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Day of Peace Observed in Oslo

Oslo, Norway - Central Jamaat-e Ahle Sunnat is the largest mosque in Scandinavia. On the UN International Day of Peace, September 21, it was the venue for a wonderful interfaith program. As set by the UN, Peace and Democracy was the topic of the day.

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More Peace and Democracy was also the unison response from the Norwegian people after the terrible terrorist strikes in our nation on July 22, two months ago.

On this UN International Day of Peace, we focused on how we could strengthen and develop peace and democracy, both in Norway and globally. Around 70 people from various sectors and backgrounds gathered for the program.

The secretary general of the mosque, Imran Shahid, welcomed the audience and informed them about the mosque’s role in our society.

Stian Bergtvedt from the UN Communications Office gave his greetings and spoke on how the UN can promote peace and democracy.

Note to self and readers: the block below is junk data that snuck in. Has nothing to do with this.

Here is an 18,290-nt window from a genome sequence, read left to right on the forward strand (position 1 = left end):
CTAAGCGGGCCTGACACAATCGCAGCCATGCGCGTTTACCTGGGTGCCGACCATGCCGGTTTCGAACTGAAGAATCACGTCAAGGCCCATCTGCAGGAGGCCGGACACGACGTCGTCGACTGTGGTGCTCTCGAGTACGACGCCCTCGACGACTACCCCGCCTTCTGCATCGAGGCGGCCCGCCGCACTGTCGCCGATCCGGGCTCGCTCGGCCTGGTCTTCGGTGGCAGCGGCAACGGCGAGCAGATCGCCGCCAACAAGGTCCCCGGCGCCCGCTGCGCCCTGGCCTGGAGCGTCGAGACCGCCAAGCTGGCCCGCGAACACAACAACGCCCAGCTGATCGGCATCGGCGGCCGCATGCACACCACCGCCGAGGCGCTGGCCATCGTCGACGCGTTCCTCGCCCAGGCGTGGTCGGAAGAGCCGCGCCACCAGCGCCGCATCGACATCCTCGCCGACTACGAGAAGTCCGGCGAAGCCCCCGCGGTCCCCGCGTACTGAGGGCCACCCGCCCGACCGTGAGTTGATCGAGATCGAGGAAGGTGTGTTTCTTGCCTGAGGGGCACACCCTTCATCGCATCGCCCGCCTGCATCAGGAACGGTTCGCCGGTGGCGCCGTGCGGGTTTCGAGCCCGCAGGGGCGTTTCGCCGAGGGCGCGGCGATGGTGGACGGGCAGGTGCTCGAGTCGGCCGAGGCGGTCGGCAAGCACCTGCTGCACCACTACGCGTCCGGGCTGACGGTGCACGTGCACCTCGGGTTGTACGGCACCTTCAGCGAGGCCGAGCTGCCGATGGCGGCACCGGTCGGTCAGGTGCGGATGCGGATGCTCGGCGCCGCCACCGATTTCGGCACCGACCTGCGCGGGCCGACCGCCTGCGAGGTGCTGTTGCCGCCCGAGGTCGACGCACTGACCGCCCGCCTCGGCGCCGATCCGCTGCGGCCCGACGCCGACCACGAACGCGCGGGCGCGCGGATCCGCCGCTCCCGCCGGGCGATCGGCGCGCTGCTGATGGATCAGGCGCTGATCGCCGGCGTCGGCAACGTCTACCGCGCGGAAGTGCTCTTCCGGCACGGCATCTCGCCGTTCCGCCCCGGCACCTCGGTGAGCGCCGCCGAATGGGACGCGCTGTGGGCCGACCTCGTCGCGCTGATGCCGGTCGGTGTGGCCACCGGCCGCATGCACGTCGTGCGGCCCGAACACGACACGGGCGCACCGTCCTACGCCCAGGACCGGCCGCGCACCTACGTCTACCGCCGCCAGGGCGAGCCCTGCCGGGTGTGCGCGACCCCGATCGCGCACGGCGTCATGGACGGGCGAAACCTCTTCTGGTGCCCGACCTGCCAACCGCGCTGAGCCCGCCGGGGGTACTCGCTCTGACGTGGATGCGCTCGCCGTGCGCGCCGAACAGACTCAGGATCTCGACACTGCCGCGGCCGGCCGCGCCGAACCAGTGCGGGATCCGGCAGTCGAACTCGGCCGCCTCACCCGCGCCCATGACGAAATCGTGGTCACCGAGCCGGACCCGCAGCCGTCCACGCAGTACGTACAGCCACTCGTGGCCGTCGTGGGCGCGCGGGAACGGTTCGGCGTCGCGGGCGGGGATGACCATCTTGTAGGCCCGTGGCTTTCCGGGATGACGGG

A former editor of a major newspaper, Anne-Hege Simonsen, spoke on the topic: How can we keep the “July 22 vision” of more peace, alive? She commented on how the idea of multiculturalism has grown stronger after the terror attacks and also on how we need to be friends in spite of differences and disagreements.

UPF-Norway Secretary General Steinar Murud spoke on the theme: Focus on similarities rather than differences! He said: "We do not want cultures in a society to develop into ghettos, but we want the different cultures to find their similarities and work together in building the common society they are all part of."

After a coffee break with social mingling, we had an interfaith youth panel. Representatives from Sikh, Baha’i, Muslim, Christian, and Buddhist backgrounds commented on how their respective faiths could contribute to a more peaceful society. These panelists, ranging from ages 17 to 25, gave well-prepared speeches and responded well to the questions from the audience.

In contrast to what we often see in today’s society, these young participants were a living testimony to respect and harmony between people of different faiths and cultures. They manifested the hope of the audience: that the harmony between them could expand to the broader society and the world.  

Photos: Ole Toresen

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